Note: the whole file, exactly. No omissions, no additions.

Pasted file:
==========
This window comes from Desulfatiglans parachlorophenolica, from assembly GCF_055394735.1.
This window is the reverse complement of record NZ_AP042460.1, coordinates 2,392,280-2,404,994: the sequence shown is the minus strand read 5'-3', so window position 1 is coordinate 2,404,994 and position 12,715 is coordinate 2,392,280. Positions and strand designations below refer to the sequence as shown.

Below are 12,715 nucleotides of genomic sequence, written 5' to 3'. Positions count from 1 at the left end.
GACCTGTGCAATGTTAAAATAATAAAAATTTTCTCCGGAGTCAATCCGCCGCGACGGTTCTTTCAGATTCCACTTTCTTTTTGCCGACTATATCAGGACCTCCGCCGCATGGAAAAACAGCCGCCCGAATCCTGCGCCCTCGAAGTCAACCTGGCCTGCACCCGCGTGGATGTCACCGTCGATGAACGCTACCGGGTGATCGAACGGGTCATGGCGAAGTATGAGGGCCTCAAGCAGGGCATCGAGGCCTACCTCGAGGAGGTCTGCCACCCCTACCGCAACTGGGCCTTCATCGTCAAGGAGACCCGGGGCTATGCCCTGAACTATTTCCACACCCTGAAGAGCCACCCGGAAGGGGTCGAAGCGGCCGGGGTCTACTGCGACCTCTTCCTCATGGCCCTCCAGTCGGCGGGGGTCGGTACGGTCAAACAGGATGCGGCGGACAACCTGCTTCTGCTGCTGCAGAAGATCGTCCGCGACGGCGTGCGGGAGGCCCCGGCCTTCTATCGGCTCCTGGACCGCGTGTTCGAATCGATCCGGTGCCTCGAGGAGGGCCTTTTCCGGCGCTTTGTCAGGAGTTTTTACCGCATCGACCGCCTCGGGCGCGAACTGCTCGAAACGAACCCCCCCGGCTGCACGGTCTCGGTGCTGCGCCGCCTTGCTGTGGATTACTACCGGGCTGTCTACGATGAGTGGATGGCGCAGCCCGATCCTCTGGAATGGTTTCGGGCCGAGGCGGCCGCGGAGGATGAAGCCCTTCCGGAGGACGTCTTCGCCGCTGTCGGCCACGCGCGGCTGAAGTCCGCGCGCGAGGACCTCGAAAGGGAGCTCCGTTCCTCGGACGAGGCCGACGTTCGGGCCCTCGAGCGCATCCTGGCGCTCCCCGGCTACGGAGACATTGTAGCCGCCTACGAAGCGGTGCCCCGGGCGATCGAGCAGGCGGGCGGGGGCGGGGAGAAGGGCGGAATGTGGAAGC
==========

This window comes from Desulfatiglans parachlorophenolica, from assembly GCF_055394735.1.
This window is the reverse complement of record NZ_AP042460.1, coordinates 2,392,280-2,404,994: the sequence shown is the minus strand read 5'-3', so window position 1 is coordinate 2,404,994 and position 12,715 is coordinate 2,392,280. Positions and strand designations below refer to the sequence as shown.

Below are 12,715 nucleotides of genomic sequence, written 5' to 3'. Positions count from 1 at the left end.
GACCTGTGCAATGTTAAAATAATAAAAATTTTCTCCGGAGTCAATCCGCCGCGACGGTTCTTTCAGATTCCACTTTCTTTTTGCCGACTATATCAGGACCTCCGCCGCATGGAAAAACAGCCGCCCGAATCCTGCGCCCTCGAAGTCAACCTGGCCTGCACCCGCGTGGATGTCACCGTCGATGAACGCTACCGGGTGATCGAACGGGTCATGGCGAAGTATGAGGGCCTCAAGCAGGGCATCGAGGCCTACCTCGAGGAGGTCTGCCACCCCTACCGCAACTGGGCCTTCATCGTCAAGGAGACCCGGGGCTATGCCCTGAACTATTTCCACACCCTGAAGAGCCACCCGGAAGGGGTCGAAGCGGCCGGGGTCTACTGCGACCTCTTCCTCATGGCCCTCCAGTCGGCGGGGGTCGGTACGGTCAAACAGGATGCGGCGGACAACCTGCTTCTGCTGCTGCAGAAGATCGTCCGCGACGGCGTGCGGGAGGCCCCGGCCTTCTATCGGCTCCTGGACCGCGTGTTCGAATCGATCCGGTGCCTCGAGGAGGGCCTTTTCCGGCGCTTTGTCAGGAGTTTTTACCGCATCGACCGCCTCGGGCGCGAACTGCTCGAAACGAACCCCCCCGGCTGCACGGTCTCGGTGCTGCGCCGCCTTGCTGTGGATTACTACCGGGCTGTCTACGATGAGTGGATGGCGCAGCCCGATCCTCTGGAATGGTTTCGGGCCGAGGCGGCCGCGGAGGATGAAGCCCTTCCGGAGGACGTCTTCGCCGCTGTCGGCCACGCGCGGCTGAAGTCCGCGCGCGAGGACCTCGAAAGGGAGCTCCGTTCCTCGGACGAGGCCGACGTTCGGGCCCTCGAGCGCATCCTGGCGCTCCCCGGCTACGGAGACATTGTAGCCGCCTACGAAGCGGTGCCCCGGGCGATCGAGCAGGCGGGCGGGGGCGGGGAGAAGGGCGGAATGTGGAAGC